Characterizing the Role of the Cellular Protein Schlafen 11 in Flavivirus Replication
Schlafen 11 (Slfn11) is a ubiquitously expressed interferon stimulating gene (ISG) that controls synthesis of proteins by regulating tRNA abundance. Through this mechanism Slfn11 has previously been shown to impair human immunodeficiency virus 1 (HIV-1) infection and the expression of codon-biased open reading frames. Because replication of positive-sense single- stranded RNA [(+)ssRNA viruses] requires the immediate translation of the incoming viral genome whereas negative sense, single stranded [(-)ssRNA] viruses carry at infection an RNA replicase that makes multiple translation competent copies of the incoming viral genome, we reasoned that (+)ssRNA viruses will be more sensitive to the effect of Slfn11 on protein synthesis than (-)ssRNA viruses. To evaluate this hypothesis, we tested the effects of Slfn11 on the replication of a panel of ssRNA viruses in the human glioblastoma cell line A172, which naturally expresses Slfn11. Depletion of Slfn11 in this cell line significantly increased the replication of (+)ssRNA viruses from the Flavivirus family, including West Nile (WNV), dengue (DENV), and Zika virus (ZIKV) but had no significant effect on the replication of the (-)ssRNA viruses vesicular stomatitis (VSV, Rhabdoviridae family) and Rift Valley fever (RVFV, Phenuiviridae family). Mutagenesis analysis indicated that the N-terminus of Slfn11 was necessary and sufficient to restrict WNV replication. To test the mechanism of action of Slfn11, we evaluated the effect of WNV infection on the tRNA repertoire of cells expressing or not this protein using tRNA PCR array. WNV infection down-regulated a subset of host tRNAs and this modification was opposed by Slfn11. Viral protein expression analysis suggests that the changes induced by WNV on the tRNA pool led to a decrease in viral protein translation efficiency which was accompanied by production of higher viral titers. In light of these data, we propose that WNV-induced tRNA changes enhanced co-translational protein folding. Intriguingly, overexpression of Slfn11 in HEK293T, HeLa, and BHK-21 cells, all of which naturally lack the expression of this protein, did not impair infection by WNV or HIV-1, suggesting that other cellular protein(s) absent in these cells may be required for the antiviral activity of Slfn11. In summary, we have identified Slfn11 as an important restriction factor on the replication of flaviviruses.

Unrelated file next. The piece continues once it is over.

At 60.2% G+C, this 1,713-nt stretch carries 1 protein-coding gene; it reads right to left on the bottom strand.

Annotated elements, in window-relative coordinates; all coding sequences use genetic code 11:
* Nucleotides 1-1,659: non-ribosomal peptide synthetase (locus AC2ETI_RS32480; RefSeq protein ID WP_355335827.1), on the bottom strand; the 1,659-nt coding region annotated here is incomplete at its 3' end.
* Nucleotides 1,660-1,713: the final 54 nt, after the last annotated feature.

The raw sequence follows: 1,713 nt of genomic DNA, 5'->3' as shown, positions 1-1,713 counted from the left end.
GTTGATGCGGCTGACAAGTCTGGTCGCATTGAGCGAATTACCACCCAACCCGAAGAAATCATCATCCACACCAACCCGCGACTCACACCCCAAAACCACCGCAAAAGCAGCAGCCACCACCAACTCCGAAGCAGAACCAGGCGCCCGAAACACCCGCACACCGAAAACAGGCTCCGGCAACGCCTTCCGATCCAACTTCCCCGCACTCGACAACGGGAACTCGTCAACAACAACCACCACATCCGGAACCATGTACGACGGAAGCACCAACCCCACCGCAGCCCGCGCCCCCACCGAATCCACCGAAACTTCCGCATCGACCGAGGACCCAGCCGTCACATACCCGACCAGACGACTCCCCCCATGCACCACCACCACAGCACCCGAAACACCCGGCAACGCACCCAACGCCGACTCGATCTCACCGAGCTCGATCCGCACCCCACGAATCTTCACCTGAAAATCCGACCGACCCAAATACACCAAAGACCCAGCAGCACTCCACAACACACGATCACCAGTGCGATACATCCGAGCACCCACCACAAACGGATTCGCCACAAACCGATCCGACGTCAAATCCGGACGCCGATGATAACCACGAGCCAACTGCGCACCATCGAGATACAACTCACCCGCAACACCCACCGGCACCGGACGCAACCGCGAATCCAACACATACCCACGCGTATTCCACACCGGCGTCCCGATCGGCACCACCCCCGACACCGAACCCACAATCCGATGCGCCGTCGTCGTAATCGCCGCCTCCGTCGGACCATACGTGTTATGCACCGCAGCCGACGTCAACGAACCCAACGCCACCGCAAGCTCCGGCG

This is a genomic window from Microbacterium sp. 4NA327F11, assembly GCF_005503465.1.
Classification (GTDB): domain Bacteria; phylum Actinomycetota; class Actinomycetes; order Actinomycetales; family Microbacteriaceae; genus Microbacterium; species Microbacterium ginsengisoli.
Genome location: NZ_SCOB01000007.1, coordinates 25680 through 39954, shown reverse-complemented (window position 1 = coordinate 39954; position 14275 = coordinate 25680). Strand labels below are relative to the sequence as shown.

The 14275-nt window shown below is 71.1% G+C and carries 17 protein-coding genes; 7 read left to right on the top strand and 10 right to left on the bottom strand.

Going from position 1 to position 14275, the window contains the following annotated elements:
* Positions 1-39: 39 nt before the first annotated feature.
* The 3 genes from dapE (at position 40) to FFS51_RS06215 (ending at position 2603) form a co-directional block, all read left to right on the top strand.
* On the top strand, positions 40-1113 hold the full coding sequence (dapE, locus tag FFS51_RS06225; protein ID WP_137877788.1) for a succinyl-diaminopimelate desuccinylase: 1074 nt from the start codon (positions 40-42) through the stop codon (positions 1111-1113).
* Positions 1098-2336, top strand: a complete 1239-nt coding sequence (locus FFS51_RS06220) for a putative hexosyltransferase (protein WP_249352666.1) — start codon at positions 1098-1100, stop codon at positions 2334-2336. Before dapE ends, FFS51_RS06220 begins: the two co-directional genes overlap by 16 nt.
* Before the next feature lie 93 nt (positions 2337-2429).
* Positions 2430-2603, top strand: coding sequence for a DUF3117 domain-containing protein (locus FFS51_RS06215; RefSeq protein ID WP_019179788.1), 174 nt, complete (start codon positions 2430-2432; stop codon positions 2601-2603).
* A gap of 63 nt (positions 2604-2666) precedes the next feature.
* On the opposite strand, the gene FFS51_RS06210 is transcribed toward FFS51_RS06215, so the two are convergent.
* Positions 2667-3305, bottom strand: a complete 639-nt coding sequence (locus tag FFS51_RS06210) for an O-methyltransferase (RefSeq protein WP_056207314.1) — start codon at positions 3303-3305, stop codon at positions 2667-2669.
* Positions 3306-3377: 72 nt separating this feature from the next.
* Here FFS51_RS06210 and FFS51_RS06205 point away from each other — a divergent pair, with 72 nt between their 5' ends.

Valdez, Federico, "Characterizing the Role of the Cellular Protein Schlafen 11 in Flavivirus Replication" (2018). ETD Collection for University of Texas, El Paso. AAI10930813.